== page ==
It’s Your Ladder

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It’s Your Ladder

It’s your ladder.
Climb at your own pace,
pause to enjoy the view,
keep your footing firm.

It’s your ladder.
Trust in each step,
never fear going higher
or taking a step back.

It’s your ladder.
Let others help steady it,
when you’re wavering,
in need of support.

It’s your ladder.
Look up, look back, look around.
Each rung offers lessons,
meaning, significance.

It’s your ladder.
Make the pattern of ascent
unique to you, your dreams
your aspirations.

It’s your ladder.

Sandi Knight
© 2016

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The Collection

If we are fortunate, we have many circles of friendship, support and encouragement in our lives.  My writing group, “Prairie Pens”, is one such circle.  I wrote this in August 2008 as a tribute to them. Subsequently it was published in the introduction to our anthology, “From All Directions” in 2009.  

I’m not sure I would have had the courage and resolve to continue to put to paper without them. They have helped, and continue to help me, develop as a writer.  This craft is ever-evolving as we strive to hone and fine-tune the art of story-telling.  Their motivating and inspiring guidance over the last thirteen years will forever be appreciated. ♥


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Conversation, rippled with laughter, drifts out the screen windows toward the lake. A chickadee calls out from a nearby window branch, joining in the light-hearted banter.
Hummingbirds zip back and forth, drawn to blooms of scarlet geraniums and brilliant-blue salvia in overflowing window boxes. A flash of black and orange…yes, an oriole, heard earlier but seemingly reluctant to make an appearance. Elegant dragonflies float by; the hum of a cicada speaks to the heat of this perfect summer day.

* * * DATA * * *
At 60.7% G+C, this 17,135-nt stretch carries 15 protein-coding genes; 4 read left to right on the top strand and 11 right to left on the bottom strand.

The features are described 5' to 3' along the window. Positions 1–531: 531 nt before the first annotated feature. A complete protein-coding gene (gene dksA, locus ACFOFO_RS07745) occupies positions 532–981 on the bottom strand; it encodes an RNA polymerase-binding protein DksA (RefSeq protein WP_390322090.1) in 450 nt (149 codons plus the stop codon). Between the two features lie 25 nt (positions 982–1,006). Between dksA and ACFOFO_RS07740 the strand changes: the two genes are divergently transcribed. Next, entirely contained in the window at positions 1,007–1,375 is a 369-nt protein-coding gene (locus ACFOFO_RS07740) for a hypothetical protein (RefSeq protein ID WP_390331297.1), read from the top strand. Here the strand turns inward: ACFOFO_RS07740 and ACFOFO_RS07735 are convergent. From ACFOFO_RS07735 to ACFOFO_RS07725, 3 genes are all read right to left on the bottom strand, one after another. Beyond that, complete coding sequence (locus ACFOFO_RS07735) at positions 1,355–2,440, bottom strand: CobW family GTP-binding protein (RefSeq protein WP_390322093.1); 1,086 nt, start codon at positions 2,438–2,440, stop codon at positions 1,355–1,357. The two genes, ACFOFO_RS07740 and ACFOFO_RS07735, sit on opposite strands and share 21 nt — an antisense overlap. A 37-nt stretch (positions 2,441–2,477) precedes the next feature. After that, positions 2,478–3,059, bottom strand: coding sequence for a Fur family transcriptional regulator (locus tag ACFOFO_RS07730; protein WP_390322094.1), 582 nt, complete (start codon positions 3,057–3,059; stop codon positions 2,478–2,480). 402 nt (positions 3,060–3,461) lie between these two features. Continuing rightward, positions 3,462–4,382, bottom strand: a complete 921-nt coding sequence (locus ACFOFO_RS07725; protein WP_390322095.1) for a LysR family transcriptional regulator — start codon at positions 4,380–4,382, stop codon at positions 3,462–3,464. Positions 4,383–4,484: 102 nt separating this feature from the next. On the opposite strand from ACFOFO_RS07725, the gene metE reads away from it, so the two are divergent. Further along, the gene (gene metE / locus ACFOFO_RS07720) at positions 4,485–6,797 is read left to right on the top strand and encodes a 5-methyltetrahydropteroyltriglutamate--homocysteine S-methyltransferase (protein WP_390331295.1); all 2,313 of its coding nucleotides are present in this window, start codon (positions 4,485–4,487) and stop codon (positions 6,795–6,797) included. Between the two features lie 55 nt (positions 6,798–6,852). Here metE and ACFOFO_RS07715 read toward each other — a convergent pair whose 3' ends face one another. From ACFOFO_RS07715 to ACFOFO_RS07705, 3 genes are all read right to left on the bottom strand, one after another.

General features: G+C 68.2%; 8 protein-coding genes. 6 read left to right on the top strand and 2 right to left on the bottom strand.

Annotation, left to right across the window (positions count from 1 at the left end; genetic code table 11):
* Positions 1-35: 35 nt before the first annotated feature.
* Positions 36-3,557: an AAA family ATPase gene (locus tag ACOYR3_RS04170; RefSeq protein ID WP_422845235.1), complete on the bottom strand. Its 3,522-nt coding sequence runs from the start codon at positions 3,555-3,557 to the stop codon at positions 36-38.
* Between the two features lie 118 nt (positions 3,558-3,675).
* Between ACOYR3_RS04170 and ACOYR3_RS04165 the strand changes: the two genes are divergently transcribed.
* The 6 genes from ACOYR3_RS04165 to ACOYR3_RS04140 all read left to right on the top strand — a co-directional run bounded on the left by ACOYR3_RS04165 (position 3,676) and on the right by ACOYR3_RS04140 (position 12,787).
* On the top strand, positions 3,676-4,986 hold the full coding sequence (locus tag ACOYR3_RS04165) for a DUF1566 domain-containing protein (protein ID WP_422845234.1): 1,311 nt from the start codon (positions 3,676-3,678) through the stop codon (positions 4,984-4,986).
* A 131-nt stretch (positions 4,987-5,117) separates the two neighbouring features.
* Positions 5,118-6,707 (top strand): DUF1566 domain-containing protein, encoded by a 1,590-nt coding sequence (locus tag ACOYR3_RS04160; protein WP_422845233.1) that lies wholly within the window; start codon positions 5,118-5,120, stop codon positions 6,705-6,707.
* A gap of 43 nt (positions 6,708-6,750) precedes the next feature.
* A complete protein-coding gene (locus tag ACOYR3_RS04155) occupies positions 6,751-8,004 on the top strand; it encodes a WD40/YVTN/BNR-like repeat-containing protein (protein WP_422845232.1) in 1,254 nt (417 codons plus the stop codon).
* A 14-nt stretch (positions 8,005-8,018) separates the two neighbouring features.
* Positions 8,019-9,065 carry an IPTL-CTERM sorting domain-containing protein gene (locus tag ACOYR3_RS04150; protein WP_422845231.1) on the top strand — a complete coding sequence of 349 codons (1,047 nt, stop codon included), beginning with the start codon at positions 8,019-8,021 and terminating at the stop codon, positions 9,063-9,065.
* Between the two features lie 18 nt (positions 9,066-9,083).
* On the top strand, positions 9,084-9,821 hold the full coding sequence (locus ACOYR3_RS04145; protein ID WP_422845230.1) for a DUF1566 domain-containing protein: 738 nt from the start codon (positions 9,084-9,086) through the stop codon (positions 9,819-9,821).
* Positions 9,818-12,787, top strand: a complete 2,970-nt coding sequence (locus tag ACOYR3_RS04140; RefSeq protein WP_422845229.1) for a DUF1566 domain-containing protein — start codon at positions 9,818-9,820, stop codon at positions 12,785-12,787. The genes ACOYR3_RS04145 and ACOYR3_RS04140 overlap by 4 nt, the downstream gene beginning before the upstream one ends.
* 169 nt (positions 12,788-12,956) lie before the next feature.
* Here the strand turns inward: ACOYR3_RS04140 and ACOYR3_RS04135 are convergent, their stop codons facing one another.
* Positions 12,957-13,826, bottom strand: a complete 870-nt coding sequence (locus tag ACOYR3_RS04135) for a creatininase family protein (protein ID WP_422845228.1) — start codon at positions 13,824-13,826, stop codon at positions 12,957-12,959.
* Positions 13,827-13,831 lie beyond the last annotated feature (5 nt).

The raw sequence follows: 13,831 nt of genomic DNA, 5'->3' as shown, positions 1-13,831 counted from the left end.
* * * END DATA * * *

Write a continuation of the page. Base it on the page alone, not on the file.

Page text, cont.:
Inside, simple plaques grace the walls – Wiggle Your Toes in the Sand; Life is Good at the Beach; and above the doorway, Home is Where Your Story Begins. How appropriate for this collection. They are comfortable, at ease, as they arrange themselves on rich chocolate-brown wicker topped with floral-green cushions. Soon the visiting ends as stories begin to pour out around the room. Emotions rise and fall; then advice freely flows.

The love of this art of etching words, simple words on paper, binds this group together. Women of all ages, different backgrounds, diverse life stories, offering each other support, encouragement, resolve – to imagine, to create, to write and keep writing.

One woman sits back for a moment, takes it all in – the surroundings, the setting, the vibrant group. Her eyes revert to the plaque Home is Where Your Story Begins. Yes, but it is here, with these women, where the courage is found to put pen to paper, to share words without fear. She glances out at the lake. Mid-day sun bounces off the water, sparkling as beautifully as the dynamic collection of writers surrounding her.

Morning Walk

Currently spring and winter are having a tug-of-war in Manitoba, and lately it seems spring is losing.  As I went for my walk yesterday, bundled in layers of winter-wear to protect myself from snow-pellets and the cold, north wind gusting from 35 – 50 km/hour, this was the kind of morning I was dreaming of…

 

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Morning Walk 

Crisp morning air
wakens senses
refreshes the spirit…
Gentle breeze
blows away cobwebs
of anxiety and worry
lifts them
to join wispy clouds
in azure sky.
Sun glimmers
through lofty oaks.
This peaceful morning
calms and renews,
inspiration
for a new day.

Sandi Knight
© 2011

Anna’s Poppies